Document Type


Journal/Book Title/Conference

Cognitive Behaviour Therapy

Author ORCID Identifier

Korena S. Klimczak

Guadalupe G. San Miguel

Miriam N. Mukasa

Michael P. Twohig

Michael E. Levin



Publication Date


Creative Commons License

Creative Commons Attribution-Noncommercial-No Derivative Works 4.0 License
This work is licensed under a Creative Commons Attribution-Noncommercial-No Derivative Works 4.0 License.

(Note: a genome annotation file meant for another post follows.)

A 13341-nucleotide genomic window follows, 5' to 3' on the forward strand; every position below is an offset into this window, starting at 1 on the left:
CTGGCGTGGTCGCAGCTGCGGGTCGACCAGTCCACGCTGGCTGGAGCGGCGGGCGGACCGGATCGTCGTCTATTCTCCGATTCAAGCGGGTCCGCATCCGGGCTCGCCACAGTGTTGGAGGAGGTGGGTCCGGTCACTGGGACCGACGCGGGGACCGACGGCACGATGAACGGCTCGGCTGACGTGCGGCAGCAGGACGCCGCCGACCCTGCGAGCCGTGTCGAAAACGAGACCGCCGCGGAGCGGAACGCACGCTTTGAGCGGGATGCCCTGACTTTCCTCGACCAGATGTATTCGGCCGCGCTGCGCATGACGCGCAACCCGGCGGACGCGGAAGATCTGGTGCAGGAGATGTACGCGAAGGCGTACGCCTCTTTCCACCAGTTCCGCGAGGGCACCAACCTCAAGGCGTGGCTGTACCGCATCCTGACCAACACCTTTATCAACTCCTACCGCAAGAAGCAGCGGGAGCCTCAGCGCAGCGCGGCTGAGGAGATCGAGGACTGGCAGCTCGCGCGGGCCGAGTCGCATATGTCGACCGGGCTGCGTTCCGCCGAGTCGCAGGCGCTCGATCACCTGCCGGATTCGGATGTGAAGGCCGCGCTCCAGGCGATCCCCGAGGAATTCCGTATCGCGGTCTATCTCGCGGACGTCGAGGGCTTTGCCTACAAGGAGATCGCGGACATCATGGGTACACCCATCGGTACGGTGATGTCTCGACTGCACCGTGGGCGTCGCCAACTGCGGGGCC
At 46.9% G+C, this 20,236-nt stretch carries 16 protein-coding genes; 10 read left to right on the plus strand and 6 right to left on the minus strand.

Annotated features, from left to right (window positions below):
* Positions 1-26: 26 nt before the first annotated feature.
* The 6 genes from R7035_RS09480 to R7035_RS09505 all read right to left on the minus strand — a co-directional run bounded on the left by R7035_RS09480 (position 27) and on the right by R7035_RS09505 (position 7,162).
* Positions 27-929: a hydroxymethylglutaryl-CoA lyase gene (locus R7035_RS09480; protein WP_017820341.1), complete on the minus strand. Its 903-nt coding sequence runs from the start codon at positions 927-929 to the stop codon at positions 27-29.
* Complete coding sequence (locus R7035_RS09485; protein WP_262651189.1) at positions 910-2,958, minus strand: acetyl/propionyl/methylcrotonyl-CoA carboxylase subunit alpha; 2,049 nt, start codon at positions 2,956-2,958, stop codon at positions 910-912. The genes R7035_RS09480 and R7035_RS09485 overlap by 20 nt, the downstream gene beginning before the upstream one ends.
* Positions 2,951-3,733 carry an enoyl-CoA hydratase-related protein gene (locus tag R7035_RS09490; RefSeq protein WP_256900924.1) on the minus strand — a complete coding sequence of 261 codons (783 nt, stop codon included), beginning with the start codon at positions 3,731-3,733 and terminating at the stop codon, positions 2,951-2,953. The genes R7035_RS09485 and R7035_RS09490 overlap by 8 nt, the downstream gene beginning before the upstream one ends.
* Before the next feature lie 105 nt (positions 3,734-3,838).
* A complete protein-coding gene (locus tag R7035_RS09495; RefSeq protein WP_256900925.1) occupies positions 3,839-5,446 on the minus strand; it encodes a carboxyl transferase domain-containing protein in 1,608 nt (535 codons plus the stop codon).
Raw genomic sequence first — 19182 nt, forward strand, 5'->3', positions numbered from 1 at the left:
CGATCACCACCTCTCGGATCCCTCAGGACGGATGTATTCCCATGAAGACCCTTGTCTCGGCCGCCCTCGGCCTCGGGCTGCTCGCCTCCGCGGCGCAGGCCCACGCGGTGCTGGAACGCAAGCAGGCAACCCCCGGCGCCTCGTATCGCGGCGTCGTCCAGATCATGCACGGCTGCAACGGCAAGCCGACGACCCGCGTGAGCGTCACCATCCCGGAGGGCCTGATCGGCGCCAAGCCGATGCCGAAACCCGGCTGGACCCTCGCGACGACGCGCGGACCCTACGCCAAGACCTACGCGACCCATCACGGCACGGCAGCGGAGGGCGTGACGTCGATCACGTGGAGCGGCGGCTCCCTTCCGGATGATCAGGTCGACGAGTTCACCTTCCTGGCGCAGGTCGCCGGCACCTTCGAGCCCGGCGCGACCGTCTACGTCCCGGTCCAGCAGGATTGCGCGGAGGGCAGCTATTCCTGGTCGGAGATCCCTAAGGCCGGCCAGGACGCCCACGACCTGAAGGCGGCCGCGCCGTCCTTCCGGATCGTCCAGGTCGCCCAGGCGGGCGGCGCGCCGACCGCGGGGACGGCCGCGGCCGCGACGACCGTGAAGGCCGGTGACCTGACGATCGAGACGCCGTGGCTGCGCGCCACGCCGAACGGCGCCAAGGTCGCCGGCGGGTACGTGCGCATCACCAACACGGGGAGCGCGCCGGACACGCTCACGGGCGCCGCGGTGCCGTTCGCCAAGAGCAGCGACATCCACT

Online Acceptance and Commitment Therapy (ACT) interventions use websites and smartphone apps to deliver ACT exercises and skills. The present meta-analysis provides a comprehensive review of online ACT self-help interventions, characterizing the programs that have been studied (e.g. platform, length, content) and analyzing their efficacy. A transdiagnostic approach was taken, including studies that addressed a range of targeted problems and populations. Multi-level meta-analyses were used to nest multiple measures of a single construct within their respective studies. A total of 53 randomized controlled trials were included (n = 10,730). Online ACT produced significantly greater outcomes than waitlist controls at post-treatment for anxiety, depression, quality of life, psychological flexibility, and all assessed outcomes (i.e. omnibus effect), which were generally maintained at follow-up. However, only psychological flexibility and all assessed outcomes at post-treatment were found to be significantly greater for online ACT when compared to active controls, with no significant follow-up effects. Overall, these results further clarify that ACT can be effectively delivered in an online format to target a wide range of mental health concerns, although it is less clear if and when online ACT is more efficacious than other online interventions.

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